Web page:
Stocking the cabinets of your session room would be easier if there was simply one massage cream tailored to each modality and technique. However, the fact of the matter is, there are many products to choose from, all of which are designed to meet different needs, making the decision-making process a bit more difficult.
Most massage therapists and bodyworkers look for a massage cream with either more friction for deeper work or more glide for lighter techniques. Beyond this core guideline, though, there are several other factors to consider, such as the kinds of services you offer your clients and the environment in which you work.
For example, those massage therapists or bodyworkers who happen to offer their services in a more clinical environment, such as a sports medicine practice, a hospital or a chiropractic office, may feel compelled to use a massage cream that is neutral, with no fragrance and little lubrication left on the client’s skin at the end of each session.
At the other end of the spectrum, those who work in a spa environment may feel drawn to massage creams that can bring spa-like benefits to the table. This might mean searching for a product with ingredients that provide extra moisture for hydrating skin or essential oils for aromatherapy.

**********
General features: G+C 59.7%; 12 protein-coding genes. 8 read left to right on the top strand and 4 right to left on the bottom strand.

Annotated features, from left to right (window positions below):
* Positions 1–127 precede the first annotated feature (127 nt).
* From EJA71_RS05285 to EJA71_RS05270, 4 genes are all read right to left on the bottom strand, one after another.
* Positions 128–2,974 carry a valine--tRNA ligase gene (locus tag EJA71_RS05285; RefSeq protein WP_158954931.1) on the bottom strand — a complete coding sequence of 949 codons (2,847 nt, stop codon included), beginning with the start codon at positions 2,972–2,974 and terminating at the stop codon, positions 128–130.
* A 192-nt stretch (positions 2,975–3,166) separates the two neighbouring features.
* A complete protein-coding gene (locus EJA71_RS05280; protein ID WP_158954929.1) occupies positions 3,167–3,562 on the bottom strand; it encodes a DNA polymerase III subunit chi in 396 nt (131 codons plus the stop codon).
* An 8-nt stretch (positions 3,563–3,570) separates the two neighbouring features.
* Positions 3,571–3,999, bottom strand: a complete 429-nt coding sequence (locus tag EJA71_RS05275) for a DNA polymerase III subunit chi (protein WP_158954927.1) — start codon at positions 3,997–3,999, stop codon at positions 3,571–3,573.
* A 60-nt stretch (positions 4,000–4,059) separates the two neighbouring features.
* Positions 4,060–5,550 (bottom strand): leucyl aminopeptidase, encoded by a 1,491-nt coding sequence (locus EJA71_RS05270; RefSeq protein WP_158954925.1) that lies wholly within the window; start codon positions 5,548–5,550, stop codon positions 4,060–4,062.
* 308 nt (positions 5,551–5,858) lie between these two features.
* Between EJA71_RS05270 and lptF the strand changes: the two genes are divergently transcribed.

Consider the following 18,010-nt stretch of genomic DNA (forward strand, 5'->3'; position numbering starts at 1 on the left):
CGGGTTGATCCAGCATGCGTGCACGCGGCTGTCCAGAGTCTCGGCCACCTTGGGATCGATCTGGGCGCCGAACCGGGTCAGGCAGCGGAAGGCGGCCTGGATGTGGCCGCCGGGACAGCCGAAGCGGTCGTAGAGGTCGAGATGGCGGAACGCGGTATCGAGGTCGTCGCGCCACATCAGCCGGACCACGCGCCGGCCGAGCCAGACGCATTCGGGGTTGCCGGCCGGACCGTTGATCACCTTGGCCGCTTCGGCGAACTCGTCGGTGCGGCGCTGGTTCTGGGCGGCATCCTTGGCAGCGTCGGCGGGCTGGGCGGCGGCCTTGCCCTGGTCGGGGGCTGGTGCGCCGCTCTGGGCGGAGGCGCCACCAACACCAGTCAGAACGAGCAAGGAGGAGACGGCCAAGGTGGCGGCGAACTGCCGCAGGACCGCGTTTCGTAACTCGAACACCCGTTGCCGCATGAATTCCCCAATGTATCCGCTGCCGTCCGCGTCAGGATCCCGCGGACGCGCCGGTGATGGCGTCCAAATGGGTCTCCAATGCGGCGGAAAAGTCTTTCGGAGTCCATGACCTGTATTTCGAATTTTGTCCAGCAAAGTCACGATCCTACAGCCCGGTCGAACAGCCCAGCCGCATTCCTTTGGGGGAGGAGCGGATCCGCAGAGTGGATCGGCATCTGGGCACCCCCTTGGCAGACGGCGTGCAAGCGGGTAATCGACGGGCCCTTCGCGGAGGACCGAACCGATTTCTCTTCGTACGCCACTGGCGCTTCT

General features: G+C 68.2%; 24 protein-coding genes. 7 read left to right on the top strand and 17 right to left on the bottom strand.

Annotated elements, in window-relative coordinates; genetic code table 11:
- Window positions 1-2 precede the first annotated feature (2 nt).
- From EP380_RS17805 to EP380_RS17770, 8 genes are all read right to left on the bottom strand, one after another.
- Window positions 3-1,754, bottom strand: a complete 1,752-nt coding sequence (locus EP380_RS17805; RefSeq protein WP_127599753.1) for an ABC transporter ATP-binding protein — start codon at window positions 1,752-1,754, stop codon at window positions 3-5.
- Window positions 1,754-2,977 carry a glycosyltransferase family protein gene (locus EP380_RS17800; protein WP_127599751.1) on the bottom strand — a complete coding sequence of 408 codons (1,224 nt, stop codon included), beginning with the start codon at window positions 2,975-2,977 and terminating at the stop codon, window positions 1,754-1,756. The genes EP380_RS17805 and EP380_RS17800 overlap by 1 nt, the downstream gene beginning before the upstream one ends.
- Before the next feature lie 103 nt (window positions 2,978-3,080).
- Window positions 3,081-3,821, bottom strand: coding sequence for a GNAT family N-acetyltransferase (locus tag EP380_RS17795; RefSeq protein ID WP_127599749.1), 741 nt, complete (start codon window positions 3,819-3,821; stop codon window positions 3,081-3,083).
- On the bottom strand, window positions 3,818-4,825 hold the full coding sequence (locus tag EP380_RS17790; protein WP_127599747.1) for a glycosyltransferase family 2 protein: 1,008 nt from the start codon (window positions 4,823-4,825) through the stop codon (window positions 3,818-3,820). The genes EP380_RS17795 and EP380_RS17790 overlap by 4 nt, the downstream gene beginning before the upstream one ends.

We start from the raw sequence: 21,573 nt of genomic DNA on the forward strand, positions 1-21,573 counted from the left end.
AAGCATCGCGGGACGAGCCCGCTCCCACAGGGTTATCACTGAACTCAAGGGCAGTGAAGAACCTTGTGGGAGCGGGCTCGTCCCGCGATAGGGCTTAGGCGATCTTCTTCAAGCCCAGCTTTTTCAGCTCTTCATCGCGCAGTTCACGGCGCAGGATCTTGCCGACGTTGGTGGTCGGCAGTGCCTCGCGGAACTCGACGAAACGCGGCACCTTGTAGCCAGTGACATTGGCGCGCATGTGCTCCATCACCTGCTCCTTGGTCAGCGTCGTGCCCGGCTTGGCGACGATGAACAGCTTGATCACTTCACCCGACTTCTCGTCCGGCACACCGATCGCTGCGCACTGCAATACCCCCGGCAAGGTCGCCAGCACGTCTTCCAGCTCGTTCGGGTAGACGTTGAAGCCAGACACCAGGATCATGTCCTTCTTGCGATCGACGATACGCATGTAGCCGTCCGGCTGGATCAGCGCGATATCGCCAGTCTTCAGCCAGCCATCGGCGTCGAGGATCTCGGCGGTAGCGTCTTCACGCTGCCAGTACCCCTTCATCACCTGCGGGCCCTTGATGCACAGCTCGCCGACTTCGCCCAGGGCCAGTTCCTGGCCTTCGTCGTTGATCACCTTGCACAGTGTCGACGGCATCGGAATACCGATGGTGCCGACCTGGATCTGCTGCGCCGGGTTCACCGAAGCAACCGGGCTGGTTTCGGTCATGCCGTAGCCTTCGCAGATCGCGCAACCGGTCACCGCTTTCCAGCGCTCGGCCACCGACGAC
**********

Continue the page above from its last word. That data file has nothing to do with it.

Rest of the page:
One interesting way to choose and use massage creams is to base your decision on the part of the body you’re working on. There are products that have been designed to work on different types of skin on specific regions of the body, such as the feet or the face. In a spa setting, it may be nice to let your clients know that you can offer a face massage using a massage cream that will not clog their pores and contains anti-aging and healthy hydration ingredients.
Having access to so many options requires research and sampling before making a smart, confident purchase to suit your modality. After all is said and done, though, your careful search should result in a purchase that enhances each client’s experience.